Lydia Forsonh (left) plays daughter and Doris Sackitey plays mumIt took some six years for Shirley Frimpong-Manso to make her mark as a different kind of storyteller to take cinema in Ghana to another level.
Her graduation in Film Directing from the National Film and Television Institute (NAFTI) finally gave her the technical ability to launch a dream career in filmmaking, and after a successful TV series, and three feature films, including the box office smash, 'The Perfect Picture' earlier this year, Shirley is back with one more movie that is sure to become another blockbuster.
Her Sparrow Production's latest offing; A Sting in a Tale is an incredible piece of work. It is a simple story effectively told with intricate film-making techniques and a twist that will send the viewer on a high.
It stars, and has some sterling performances from Adjetey Annan (Pusher), with equally first-rate acting from Lydia Forson, who has certainly come into her own. Fluid, confident and focused, Lydia delivers a performance that is ripe and convincing.
There's also Majid Michel, another co-star, who proves his salt and jumps out of the jacket of the stereotypical roles he's used to. Together, these three are able to translate Shirley's tale into a yarn that keeps one guessing what's going to happen next.
Unlike Shirley's earlier films which centred on urban livelihoods, A Sting in a Tale goes into rural Ghana to tell its story.
A story of two unemployed graduates who embark on a journey to make it in a world where you need more than what you have to get what you want.
Kuuku (Annan) is overwhelmed with the urgency to succeed and frantically searches for a reward to his several years of school. Frustrated and constantly reminded of his failure by the presence of his girlfriend Frema (Forson) ; Kuuku will do anything to make the odds work in his favour.
Nii Aryee Michel, Kuuku's abstemious looking friend is more positive about the future until the rejection letters begin to mount and his landlord comes to town. Driven by the fear of poverty, these two friends go in search of a destiny that takes them to the most obscure places.
In a tale where the unexpected is always lurking in the shadows, from the natural to the supernatural, among all ploys, grief and struggles, nothing prepares you for the sting, in a rather bizarre ending.
A Sting in a Tale is a coming-of-age flick that tells a very modern Ghanaian story in a very modern way. It is one twisted adventure, as it's hype goes. But the twist is in Shirley, as writer, producer and director's own career growth, shifting from the urban romantic drama genre she's used to, to do a movie that discusses other pertinent social issues as unemployment and its effects on citizens, as well as touch on the supernatural theme.
So how did a little girl who grew up with her grandmother in Nkawkaw, and then Akropong before coming to live with her mother in Osu in Accra develop all that skill and talent to become a leader in modern story telling? “Hard work,”, Shirley agrees, and affirms that she got that streak from her grandmother, a teacher who was a strict disciplinarian.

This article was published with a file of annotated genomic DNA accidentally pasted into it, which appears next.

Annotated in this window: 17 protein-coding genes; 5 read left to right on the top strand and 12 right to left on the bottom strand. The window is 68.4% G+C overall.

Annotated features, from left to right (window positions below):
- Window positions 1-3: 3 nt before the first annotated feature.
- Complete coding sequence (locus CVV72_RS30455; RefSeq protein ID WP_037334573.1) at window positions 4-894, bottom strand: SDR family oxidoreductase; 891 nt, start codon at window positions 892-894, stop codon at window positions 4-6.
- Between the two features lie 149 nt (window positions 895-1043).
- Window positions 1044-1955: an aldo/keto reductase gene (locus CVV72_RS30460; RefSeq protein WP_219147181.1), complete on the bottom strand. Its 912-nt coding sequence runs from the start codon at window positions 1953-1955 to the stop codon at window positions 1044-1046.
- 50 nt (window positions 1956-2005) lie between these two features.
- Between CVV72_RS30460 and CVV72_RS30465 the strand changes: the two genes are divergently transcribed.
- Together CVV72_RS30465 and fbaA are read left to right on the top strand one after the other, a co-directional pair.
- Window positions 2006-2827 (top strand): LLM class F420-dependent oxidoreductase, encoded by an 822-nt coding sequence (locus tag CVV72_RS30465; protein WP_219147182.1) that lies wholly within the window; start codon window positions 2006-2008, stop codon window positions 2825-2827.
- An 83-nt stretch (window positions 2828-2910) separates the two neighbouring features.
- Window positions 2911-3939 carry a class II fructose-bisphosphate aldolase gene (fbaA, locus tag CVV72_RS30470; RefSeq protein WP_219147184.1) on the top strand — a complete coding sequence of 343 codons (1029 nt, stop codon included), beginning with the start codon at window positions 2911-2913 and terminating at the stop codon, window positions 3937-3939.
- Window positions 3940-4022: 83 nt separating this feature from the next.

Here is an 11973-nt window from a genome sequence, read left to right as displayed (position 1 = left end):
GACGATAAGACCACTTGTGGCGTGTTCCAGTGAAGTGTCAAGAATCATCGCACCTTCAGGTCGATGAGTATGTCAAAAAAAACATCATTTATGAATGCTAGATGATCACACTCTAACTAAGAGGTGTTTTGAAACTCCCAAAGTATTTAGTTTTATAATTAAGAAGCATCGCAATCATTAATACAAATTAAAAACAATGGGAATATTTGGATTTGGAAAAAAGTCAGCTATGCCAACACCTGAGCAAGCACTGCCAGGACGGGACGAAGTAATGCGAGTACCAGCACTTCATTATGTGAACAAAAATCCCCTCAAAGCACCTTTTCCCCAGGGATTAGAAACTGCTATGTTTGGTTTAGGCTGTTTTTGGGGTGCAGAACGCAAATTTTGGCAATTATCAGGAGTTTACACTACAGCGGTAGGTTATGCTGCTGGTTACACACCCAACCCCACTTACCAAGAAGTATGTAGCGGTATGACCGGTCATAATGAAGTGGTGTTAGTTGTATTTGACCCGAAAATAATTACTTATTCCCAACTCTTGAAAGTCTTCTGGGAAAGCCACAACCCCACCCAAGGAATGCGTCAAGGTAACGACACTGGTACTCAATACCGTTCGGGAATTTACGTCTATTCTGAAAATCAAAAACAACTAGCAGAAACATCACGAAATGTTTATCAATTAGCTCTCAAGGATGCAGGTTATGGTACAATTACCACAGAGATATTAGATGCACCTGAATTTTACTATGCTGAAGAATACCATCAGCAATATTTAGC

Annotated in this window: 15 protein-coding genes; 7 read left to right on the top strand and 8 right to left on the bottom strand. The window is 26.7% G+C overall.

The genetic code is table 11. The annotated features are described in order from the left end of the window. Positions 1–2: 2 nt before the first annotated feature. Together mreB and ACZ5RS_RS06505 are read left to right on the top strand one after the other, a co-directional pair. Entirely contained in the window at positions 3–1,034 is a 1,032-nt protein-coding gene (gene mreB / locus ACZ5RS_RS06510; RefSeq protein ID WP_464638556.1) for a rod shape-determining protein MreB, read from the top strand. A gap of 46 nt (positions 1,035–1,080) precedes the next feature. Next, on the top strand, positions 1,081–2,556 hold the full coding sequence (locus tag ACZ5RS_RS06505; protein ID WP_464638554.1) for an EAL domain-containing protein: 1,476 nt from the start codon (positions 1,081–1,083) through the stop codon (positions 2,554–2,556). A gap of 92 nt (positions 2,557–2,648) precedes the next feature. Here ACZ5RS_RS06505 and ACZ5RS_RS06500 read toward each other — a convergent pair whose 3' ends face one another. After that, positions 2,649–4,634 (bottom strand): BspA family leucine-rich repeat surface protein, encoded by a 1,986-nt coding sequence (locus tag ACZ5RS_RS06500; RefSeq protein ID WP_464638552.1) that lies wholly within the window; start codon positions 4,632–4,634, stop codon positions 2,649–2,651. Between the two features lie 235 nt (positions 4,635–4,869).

“She had this hands-on, do-it-yourself attitude, and never had an idle moment, so to date, I find it very frustrating sitting back watching people do grudgingly, something I can do. I'll just learn to do those things I like, and I always knew I wanted to go into some form of story telling, either through film or on stage,” says Shirley, now in her thirties.
As a child, Shirley also loved literature and liked to write; short stories, poetry and the like and had a demonstrative attribute.
Shirley's mother, a hospital administrator currently living in London, England also encouraged her a great deal, allowing her to be as expressive as she could be. Shirley recalls how she allowed her to watch a lot of TV “because my mother appreciated how much I liked movies and how I liked to watch from beginning to end.” Today, she is very proud of her daughter of course.
A thorough person, Shirley has a fetish about efficiency, which gives her the tenacity to carry through to the end everything she sets her sights upon to do. “When I watch a movie, for instance, I like to finish it, no matter how terrible it is. I need to know how it ends,” and that helps Shirley learn to focus on getting her movies right. Everything has to be complete, to her satisfaction.
“I wrote over twenty drafts of 'Life and Living It'!(her first feature film)!” says Shirley. Why? “I was dissatisfied. I thought I could do better, I wanted to perfect it, but my colleagues thought otherwise, and encouraged me to go with the twentieth draft and seek to develop, to be perfect, rather through any future projects.
So is she satisfied with the eventual outcome of the final cut of her latest movie? “Yes.” Was her simple answer. “I have a great creative director and producer, Ken Attoh, who has done an impressive job in executing the story just the way that I wanted.”
A Sting in a Tale premieres on Friday November 6 at the Accra International Conference Centre. A special First Night screening comes off next Saturday, October 31 at the Silverbird Cinema.